Tuesday, March 27, 2012

The Baby Boomer Report Card

Walking around the waning cherry-blossoms near the Lincoln Memorial, granddaughter Zadie nestled in the snuggly, it struck me—the first time I came here was in the Fall of 1969 for a massive Vietnam War Protest. I was a freshman in at Antioch College and arrived in a bus full of outraged young idealists (in fact, probably half of the student body! We were a radical hotbed in those days.) We were kids, of course, who had nothing of wisdom, but were overflowing with good-intentioned hope. Our hearts were young, but aimed correctly toward the eradication of all the ism’s that limited and hurt people—racism, sexism, classism— and particularly, an end to war. And side-by-side with all we were against, there were the things we were for that we were trying out— wholesome food, expanded consciousness (with and without various plants and compounds), free schools, good music, comfortable clothes and more.

So here I was again, 43-years over the rainbow that we had begun and thinking about the nature of the pot of gold we expected at the other end. How did we do?

Here in D.C., I passed the Capital bikeshare bicycles and remembered that we had instituted free community bicycles back at Antioch in 1969. Back then we hitchhiked, now we ride share. Then we just crashed with people who picked us up hitchhiking, now there’s couch surfing. Then Chinese restaurants were the main choice for “ethnic food,” now, I’m walking by Thai, Egyptian, Salvadorean, Vietnamese, Brazilian and Ethiopian restaurants—all in the same block! Shopping at Safeway, I picked up tofu and miso and tahini and other foods I never heard of in 1968 and now are commonplace. Then girl’s basketball had different rules, now one of my high-school alum girls is on the wrestling team and beat a boy. Then Yoga and meditation and Buddhism were an exotic flower, now a relatively accepted part of the American landscape. Then a mixed-race baby got tongues clucking, here and now I’m walking through the Capitol Hill neighborhood with my granddaughter with such welcome greetings from folks of all ages and colors. Back then, Martin Luther King was newly gone, now he is immortalized in a Memorial filled with crowds reading his messages carved in stone. Back then a Democrat was in the White House who had signed a Civil Rights Bill, now a Democrat is again in the White House—and he’s a black man. And though it won’t make national news, back then a group of dedicated young teachers had just moved their three-year old alternative school from a church basement to a new building and now the school is still thriving, in some ways better than ever—and I (who came late in 1975) still work there. Fellow Baby-boomers, A+!! We have put feet under the wings of our vision and changed the world for the better.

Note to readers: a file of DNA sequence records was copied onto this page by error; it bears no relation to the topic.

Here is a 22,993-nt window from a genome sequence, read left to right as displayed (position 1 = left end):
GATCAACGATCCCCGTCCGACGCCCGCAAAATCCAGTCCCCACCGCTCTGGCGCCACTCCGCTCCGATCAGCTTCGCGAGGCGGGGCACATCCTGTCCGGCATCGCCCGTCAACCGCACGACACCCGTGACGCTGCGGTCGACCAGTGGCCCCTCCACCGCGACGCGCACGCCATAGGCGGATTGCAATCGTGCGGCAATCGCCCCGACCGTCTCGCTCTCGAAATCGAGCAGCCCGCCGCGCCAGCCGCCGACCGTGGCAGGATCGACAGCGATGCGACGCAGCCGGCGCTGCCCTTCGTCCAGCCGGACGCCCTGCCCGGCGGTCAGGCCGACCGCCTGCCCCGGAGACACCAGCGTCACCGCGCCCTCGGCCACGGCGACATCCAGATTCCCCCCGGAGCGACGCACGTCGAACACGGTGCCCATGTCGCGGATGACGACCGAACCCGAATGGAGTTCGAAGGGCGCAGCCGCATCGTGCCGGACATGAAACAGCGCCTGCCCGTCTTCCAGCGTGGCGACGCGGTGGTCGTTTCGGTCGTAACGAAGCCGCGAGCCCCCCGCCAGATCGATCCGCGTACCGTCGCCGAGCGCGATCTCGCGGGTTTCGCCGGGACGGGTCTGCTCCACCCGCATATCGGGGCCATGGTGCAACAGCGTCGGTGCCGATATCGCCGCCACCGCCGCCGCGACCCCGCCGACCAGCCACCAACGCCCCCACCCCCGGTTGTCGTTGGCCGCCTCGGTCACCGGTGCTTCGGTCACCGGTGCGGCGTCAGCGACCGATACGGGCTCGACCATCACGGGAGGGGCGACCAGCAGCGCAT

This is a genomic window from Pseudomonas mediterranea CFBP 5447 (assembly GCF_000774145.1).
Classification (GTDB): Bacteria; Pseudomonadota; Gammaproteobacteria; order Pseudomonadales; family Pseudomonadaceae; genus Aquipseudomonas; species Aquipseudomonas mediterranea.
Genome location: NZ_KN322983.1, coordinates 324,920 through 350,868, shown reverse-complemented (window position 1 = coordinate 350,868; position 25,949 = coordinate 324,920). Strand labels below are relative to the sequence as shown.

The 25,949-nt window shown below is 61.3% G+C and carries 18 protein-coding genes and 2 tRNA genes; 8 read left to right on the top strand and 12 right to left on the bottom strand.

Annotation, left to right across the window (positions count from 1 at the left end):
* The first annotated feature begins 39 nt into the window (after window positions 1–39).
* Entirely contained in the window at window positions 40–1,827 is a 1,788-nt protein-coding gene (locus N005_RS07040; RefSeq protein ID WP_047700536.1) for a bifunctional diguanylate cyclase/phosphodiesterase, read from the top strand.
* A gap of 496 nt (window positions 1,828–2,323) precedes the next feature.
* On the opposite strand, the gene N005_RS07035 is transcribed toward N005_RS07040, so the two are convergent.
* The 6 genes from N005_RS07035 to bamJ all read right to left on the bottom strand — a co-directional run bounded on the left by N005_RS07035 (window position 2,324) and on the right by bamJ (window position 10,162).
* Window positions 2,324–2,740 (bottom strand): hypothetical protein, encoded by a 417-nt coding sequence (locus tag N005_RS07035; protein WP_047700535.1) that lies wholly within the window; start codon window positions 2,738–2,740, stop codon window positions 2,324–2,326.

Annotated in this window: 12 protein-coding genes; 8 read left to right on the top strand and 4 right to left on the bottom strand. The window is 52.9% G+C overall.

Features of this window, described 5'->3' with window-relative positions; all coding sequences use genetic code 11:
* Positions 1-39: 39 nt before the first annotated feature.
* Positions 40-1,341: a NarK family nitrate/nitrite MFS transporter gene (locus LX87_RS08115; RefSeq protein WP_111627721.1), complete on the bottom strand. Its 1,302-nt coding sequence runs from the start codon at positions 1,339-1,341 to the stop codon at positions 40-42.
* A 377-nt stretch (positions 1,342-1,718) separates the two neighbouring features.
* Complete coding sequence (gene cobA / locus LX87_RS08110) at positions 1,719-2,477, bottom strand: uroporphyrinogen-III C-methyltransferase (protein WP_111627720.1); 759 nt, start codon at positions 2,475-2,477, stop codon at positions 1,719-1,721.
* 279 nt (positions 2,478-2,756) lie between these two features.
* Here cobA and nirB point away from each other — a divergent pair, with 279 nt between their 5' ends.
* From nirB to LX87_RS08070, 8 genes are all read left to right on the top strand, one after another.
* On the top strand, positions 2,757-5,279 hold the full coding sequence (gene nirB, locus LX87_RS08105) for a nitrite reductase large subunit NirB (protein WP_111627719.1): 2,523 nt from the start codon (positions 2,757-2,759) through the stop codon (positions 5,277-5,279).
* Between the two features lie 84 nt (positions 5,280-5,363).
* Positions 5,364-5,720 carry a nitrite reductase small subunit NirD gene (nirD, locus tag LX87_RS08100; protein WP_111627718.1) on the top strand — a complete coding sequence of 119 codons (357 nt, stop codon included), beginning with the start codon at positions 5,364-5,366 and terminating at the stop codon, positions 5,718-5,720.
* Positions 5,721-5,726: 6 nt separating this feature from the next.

But less we get too self-satisfied, there is plenty that didn’t quite turn out as we thought. In 1969, McDonald’s had sold 5 billion hamburgers and now is up to 247 billion. Every corner of the country has been stripped, mauled and strip-malled so every place is equally ugly and without character (except Yellow Springs, home of Antioch College, which has triumphantly refused national chains). Attitudes about race have shifted notably, but there are still more black men in prison than in schools. California went from number 1 in schooling to number 48 and we’ve lost a decade of training an imaginative and intellectually prepared future generation to mindless and harmful testing. Average TV viewing for children back in 1969 hovered around two hours per day, now screen time is over seven hours daily. Marijuna is still illegal, population has doubled, we have 80 degree weather in March in Michigan and the level of discourse in the Republican primaries would have made even Nixon shake his head. Most devastating, the Vietnam war I was protesting in 1969 was far from the end of U.S. involvement, On we marched into Grenada, Nicaragua, El Salvador, Lebanon, Libya, the Persian Gulf, Serbia, Iraq, Afghanistan, not too mention CIA involvement in Chile, Guatemala and other places not yet revealed. Baby-boomers, F-!!

Well, the world is a big place filled with some seven billion complicated human beings with all our weird beliefs, allegiances, outdated ideas and strange new notions. Our greed, ignorance, hope, good-heartedness and good work are all mixed-up, now armed with great technological power and an increasingly interconnected Web in which a butterfly's flutter affects the whole deal. We know more than we ever have about what can grow eloquent bodies, dynamic minds, compassionate hearts, but seem powerless to effect it straightjacketed by our own stubbornness, fears and determination to stay ignorant.

On a windy Spring day walking through the legacy of Lincoln, Jefferson, Roosevelt and Martin Luther King with the next generation in my snuggly, there’s still plenty of work for us all to do. Plenty of hope, plenty of shame, plenty of good reasons to walk through each day and choose which side of the problem/solution line to stand. Plenty of reason to renew our dedication to train our future citizens to pick up where we left off. With Spring in the air and Zadie looking out at the world in wide-eyed wonder, I vote for hope.

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